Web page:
Martha Weir’s two greatest loves might be rock and roll and her dogs, not in that order. But with some creativity and artistry, she’s been able to mix the two.
Weir, a freelance graphic designer, videographer, and veteran of Chambermaids and other Twin Cities indie acts, is a dedicated mom to her two Australian Shepards, Carey and Bella. One night last fall, while playing with her proud pups, inspiration for a photo art project hit her. Well, more like pawed her.
“The whole thing started by accident,” she said. “My dog just kept getting on my chest and putting her paws on my boobs, and I said, ‘this is just like that Rolling Stone Janet Jackson cover!’ So basically it was my dogs’ idea. My dogs have a lot of good ideas.”
Thus, Doggo Does A Rolling Stone was born: month long, daily recreation of Rolling Stone magazine’s most classic covers, just starring Weir, Carey, Bella, and the occasional cat. The social media project, originally envisioned as a joke she could share with her friends, soon grew into something much bigger than Weir expected. She describes the first few photos as “janky” but the project quickly turned from a goof to a legitimate, if not completely serious, tribute to the magazine she grew up on.
“It was a full time f—ing job. It was basically all I thought about,” she said.
Rolling Stone was especially important to Weir, who grew up in a small town in Illinois where the magazine was her first and often only conduit music.
“My mom got Rolling Stone; that’s how I learned about Nirvana. Once a week, we’d have to drive 30 miles to town for groceries and we’d special order tapes or CDs of bands we read about from the one record store there. That’s how we got music — it wasn’t getting played on the radio.”
For a full month, Weir and her puppies dug in, each photo more elaborate than the last. Her earliest photos, including copies of the famous Lennon/Ono and Britney Spears covers, were lo-fi.
“I love that John & Yoko picture, so I took a piece of duct tape, stuck my phone to the ceiling, and set the timer. Then, when it was done, I said, ‘well, it’s already up there, I might as well do the Britney Spears cover too.”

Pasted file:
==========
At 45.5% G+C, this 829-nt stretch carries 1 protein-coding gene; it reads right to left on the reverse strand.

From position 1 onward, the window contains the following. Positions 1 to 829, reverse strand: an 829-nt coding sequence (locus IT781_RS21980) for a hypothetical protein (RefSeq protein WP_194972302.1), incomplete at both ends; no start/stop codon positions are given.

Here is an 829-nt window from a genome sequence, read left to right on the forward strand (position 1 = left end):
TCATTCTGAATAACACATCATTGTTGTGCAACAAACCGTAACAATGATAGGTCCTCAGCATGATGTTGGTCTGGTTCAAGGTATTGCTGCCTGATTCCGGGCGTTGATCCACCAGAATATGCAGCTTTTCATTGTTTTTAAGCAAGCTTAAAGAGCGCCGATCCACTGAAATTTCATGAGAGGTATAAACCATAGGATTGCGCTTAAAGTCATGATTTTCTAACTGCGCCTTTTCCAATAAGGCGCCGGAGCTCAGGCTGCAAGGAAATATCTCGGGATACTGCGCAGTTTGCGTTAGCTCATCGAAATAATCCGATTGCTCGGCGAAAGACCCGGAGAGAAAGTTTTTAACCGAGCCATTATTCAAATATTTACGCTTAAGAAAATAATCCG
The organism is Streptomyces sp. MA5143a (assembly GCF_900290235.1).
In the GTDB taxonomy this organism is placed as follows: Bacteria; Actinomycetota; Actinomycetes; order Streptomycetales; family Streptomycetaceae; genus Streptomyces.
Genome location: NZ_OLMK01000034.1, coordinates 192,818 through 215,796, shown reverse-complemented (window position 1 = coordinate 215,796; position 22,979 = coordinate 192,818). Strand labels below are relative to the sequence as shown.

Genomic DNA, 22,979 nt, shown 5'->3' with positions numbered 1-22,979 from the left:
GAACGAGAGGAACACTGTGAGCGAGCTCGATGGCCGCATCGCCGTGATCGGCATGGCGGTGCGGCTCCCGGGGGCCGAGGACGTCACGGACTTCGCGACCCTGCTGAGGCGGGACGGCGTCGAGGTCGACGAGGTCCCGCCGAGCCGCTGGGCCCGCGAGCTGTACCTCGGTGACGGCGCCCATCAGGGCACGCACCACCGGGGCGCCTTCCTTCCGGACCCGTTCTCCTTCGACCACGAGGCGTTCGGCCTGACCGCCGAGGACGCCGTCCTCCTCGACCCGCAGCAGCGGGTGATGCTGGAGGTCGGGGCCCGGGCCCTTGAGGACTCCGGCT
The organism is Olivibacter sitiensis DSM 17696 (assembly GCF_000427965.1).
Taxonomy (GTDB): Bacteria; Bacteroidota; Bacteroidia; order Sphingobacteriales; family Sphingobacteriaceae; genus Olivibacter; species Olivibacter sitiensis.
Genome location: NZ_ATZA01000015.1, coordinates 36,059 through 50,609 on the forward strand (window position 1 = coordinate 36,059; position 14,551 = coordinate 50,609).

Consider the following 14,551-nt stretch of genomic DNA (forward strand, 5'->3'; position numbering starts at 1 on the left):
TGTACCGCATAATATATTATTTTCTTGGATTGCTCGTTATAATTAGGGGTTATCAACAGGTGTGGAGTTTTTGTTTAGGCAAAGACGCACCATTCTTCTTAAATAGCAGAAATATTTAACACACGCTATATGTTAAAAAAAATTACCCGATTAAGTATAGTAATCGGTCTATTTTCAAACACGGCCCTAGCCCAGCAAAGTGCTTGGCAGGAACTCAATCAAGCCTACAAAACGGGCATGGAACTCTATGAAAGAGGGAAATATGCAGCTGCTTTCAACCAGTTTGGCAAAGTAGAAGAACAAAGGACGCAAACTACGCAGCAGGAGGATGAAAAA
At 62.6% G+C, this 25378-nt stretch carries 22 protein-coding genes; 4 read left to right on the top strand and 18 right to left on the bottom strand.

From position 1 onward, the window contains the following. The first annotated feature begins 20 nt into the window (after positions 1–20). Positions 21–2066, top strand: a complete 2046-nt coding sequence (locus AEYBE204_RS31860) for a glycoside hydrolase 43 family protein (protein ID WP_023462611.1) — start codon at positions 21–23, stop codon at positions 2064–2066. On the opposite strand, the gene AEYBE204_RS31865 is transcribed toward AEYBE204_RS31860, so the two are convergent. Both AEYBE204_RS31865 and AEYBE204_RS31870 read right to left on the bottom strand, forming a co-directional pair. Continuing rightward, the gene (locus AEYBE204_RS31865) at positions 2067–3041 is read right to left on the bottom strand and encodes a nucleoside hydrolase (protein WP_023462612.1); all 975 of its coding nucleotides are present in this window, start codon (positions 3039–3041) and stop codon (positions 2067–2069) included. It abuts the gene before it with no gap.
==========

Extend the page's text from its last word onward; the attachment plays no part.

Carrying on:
After posting those two, her social media started blowing up, and Doggo was born.
Soon enough, however, Doggo was a full-on production, with makeup, lighting, and costumes for her and the dogs.
“The only money I spent on clothes in the last 18 months was baby clothes for these guys,” she laughed, as Carey and Bella run around. “The Woodbury Goodwill has the really nice baby clothes.”
Did she take those expenditures as a tax write-off?
“Next question,” she said, smiling.
The response to the project was surprising to Weir. While she expected it to be mostly shared within her circle of friends, she got interest — and occasional ire — from around the country.
“The only hate mail I got was because of the Prince photo,” she says. “Comments like ’You don’t look like Prince! The dog doesn’t look like Vanity! It’s disrespectful!’ Apparently Prince fans don’t like dogs.”
At the end of the project, Weir did a limited run of 100 calendars and trading cards featuring all the photos from the project.
“I printed 100, and they sold out in the first week. I expected to sell them to friends, but I was shipping them all over the country.” They sold out in days.
Since completing the project, Weir and her pups have kept going, Instagramming their travels to and from California, where she now divides her time.
“I felt like after Doggo Does a Rolling Stone I didn’t have a choice except to get them closer to the entertainment industry, so I had to buy a house in Joshua Tree,” she laughed.
So what’s next for Weir and her dogs? Possibly more calendars, and definitely more projects.
“I honestly didn’t think I would sell more than 25 calendars, and I sold out 100. If there’s more interest, I’ll definitely print another 100. But for our next project, which is going to be challenging, the dogs are going to take on the artist’s hat.”
By Tigger Lunney